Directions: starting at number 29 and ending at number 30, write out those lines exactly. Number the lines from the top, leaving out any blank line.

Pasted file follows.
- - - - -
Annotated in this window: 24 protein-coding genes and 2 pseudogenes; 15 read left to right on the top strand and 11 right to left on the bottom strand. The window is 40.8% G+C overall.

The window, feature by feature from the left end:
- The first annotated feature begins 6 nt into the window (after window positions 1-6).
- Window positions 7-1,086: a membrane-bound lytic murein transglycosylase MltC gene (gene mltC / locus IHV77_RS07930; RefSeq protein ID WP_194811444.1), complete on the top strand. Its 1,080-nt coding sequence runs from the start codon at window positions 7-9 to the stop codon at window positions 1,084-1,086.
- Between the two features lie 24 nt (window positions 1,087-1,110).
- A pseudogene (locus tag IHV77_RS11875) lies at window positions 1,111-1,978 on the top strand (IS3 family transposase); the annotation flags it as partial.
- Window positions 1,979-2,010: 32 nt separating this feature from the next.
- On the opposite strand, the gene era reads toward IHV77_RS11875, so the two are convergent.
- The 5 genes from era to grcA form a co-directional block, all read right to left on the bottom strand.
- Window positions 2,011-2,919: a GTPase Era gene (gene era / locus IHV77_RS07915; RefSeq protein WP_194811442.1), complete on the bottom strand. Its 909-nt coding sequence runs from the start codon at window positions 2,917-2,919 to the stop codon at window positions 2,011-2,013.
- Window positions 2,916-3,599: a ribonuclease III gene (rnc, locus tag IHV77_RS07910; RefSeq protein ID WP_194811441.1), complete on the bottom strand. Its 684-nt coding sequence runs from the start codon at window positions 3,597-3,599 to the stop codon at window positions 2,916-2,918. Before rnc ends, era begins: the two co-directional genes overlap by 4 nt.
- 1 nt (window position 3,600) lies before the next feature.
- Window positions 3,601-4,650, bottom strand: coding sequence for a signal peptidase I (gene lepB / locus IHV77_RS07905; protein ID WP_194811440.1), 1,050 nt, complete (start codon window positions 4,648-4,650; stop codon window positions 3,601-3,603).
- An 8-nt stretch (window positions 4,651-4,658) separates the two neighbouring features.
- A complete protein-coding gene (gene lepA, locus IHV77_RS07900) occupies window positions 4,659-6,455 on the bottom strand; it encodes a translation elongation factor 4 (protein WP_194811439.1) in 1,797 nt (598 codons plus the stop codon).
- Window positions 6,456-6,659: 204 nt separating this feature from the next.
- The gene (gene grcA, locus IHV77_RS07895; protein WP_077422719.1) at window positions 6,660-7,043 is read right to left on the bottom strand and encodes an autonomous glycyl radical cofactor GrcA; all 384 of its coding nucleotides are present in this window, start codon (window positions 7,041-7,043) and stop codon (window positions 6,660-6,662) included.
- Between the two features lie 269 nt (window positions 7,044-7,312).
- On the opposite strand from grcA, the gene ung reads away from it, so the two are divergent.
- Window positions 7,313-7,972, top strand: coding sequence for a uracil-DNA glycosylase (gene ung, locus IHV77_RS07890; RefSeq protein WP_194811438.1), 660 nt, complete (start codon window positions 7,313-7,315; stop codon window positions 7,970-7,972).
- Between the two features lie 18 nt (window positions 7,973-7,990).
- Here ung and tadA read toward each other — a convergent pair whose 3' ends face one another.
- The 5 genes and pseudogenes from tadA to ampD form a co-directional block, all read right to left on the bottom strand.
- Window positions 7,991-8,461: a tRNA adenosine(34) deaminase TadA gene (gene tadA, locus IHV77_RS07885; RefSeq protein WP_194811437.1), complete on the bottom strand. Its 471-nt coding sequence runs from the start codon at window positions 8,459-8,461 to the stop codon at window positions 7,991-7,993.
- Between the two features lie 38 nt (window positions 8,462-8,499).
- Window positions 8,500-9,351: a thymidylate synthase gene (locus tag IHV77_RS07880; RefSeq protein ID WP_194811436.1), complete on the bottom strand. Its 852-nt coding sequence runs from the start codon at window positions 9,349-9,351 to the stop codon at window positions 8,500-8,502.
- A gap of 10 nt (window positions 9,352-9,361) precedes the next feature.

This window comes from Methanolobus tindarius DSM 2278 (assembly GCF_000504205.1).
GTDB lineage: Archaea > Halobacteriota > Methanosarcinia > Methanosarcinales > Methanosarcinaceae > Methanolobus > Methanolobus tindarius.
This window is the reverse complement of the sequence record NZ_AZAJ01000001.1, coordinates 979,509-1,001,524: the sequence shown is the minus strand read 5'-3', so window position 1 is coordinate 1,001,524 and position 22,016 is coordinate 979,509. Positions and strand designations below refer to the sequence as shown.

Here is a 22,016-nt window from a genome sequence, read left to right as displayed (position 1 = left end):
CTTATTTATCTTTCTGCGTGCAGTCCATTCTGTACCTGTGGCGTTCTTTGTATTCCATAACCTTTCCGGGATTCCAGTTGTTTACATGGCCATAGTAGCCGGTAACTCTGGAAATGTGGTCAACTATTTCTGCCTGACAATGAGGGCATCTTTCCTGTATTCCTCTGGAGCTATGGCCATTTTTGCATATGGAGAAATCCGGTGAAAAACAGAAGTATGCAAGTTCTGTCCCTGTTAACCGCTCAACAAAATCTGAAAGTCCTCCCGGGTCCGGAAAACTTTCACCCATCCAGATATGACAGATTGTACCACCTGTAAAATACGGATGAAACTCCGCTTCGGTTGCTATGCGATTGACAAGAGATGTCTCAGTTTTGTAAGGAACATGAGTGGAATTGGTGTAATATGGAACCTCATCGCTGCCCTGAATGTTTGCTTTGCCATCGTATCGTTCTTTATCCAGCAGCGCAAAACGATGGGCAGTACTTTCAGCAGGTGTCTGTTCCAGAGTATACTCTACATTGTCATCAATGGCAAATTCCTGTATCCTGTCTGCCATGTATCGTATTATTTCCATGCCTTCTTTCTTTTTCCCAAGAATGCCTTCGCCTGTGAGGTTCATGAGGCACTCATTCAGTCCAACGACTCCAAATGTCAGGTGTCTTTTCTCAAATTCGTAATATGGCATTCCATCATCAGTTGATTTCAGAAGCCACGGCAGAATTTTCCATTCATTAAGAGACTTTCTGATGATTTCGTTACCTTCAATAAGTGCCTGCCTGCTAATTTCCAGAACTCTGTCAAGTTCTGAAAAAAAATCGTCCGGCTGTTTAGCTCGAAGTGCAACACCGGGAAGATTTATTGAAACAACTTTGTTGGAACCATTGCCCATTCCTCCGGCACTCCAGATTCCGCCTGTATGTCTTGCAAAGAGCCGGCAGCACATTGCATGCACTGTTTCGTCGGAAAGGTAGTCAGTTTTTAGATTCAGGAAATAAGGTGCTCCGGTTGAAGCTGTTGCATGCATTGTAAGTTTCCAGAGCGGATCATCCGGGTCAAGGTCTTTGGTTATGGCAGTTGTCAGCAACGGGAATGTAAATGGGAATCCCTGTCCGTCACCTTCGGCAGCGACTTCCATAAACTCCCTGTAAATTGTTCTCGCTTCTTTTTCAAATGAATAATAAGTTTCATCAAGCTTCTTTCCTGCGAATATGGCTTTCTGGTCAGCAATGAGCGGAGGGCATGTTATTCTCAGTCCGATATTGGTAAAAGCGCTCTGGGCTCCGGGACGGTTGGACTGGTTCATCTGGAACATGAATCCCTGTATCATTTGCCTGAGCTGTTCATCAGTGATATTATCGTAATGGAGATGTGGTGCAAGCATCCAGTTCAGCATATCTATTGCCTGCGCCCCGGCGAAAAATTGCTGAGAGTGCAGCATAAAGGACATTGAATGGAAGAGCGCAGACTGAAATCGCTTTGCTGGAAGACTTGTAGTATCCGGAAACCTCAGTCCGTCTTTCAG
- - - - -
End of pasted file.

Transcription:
GTDB lineage: Archaea > Halobacteriota > Methanosarcinia > Methanosarcinales > Methanosarcinaceae > Methanolobus > Methanolobus tindarius.
This window is the reverse complement of the sequence record NZ_AZAJ01000001.1, coordinates 979,509-1,001,524: the sequence shown is the minus strand read 5'-3', so window position 1 is coordinate 1,001,524 and position 22,016 is coordinate 979,509. Positions and strand designations below refer to the sequence as shown.